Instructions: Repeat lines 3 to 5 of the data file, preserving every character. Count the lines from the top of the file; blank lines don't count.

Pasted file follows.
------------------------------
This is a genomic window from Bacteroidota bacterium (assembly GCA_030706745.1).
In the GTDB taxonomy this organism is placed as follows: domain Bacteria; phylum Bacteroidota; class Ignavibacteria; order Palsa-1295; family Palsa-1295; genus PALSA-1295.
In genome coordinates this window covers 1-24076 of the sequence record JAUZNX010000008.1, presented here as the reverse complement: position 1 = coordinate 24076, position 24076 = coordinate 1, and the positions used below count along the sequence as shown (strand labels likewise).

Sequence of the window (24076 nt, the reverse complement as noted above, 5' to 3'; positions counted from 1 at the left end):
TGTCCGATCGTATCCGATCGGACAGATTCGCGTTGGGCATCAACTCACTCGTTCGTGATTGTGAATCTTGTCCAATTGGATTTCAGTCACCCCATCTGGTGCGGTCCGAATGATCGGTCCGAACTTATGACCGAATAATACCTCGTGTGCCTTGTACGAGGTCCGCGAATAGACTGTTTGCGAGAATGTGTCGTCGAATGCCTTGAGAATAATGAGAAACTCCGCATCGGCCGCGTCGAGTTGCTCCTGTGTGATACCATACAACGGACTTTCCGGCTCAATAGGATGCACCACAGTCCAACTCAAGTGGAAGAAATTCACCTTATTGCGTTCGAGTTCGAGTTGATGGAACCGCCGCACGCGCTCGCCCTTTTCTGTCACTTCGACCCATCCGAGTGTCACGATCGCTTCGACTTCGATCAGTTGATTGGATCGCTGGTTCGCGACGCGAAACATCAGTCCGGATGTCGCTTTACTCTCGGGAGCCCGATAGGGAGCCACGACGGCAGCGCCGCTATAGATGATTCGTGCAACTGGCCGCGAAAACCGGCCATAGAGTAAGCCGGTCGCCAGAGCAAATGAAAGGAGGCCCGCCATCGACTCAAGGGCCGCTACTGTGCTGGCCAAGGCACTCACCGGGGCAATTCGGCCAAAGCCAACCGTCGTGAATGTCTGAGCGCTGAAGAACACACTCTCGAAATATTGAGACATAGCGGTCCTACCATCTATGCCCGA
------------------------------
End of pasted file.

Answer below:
In genome coordinates this window covers 1-24076 of the sequence record JAUZNX010000008.1, presented here as the reverse complement: position 1 = coordinate 24076, position 24076 = coordinate 1, and the positions used below count along the sequence as shown (strand labels likewise).

Sequence of the window (24076 nt, the reverse complement as noted above, 5' to 3'; positions counted from 1 at the left end):
TGTCCGATCGTATCCGATCGGACAGATTCGCGTTGGGCATCAACTCACTCGTTCGTGATTGTGAATCTTGTCCAATTGGATTTCAGTCACCCCATCTGGTGCGGTCCGAATGATCGGTCCGAACTTATGACCGAATAATACCTCGTGTGCCTTGTACGAGGTCCGCGAATAGACTGTTTGCGAGAATGTGTCGTCGAATGCCTTGAGAATAATGAGAAACTCCGCATCGGCCGCGTCGAGTTGCTCCTGTGTGATACCATACAACGGACTTTCCGGCTCAATAGGATGCACCACAGTCCAACTCAAGTGGAAGAAATTCACCTTATTGCGTTCGAGTTCGAGTTGATGGAACCGCCGCACGCGCTCGCCCTTTTCTGTCACTTCGACCCATCCGAGTGTCACGATCGCTTCGACTTCGATCAGTTGATTGGATCGCTGGTTCGCGACGCGAAACATCAGTCCGGATGTCGCTTTACTCTCGGGAGCCCGATAGGGAGCCACGACGGCAGCGCCGCTATAGATGATTCGTGCAACTGGCCGCGAAAACCGGCCATAGAGTAAGCCGGTCGCCAGAGCAAATGAAAGGAGGCCCGCCATCGACTCAAGGGCCGCTACTGTGCTGGCCAAGGCACTCACCGGGGCAATTCGGCCAAAGCCAACCGTCGTGAATGTCTGAGCGCTGAAGAACACACTCTCGAAATATTGAGACATAGCGGTCCTACCATCTATGCCCGA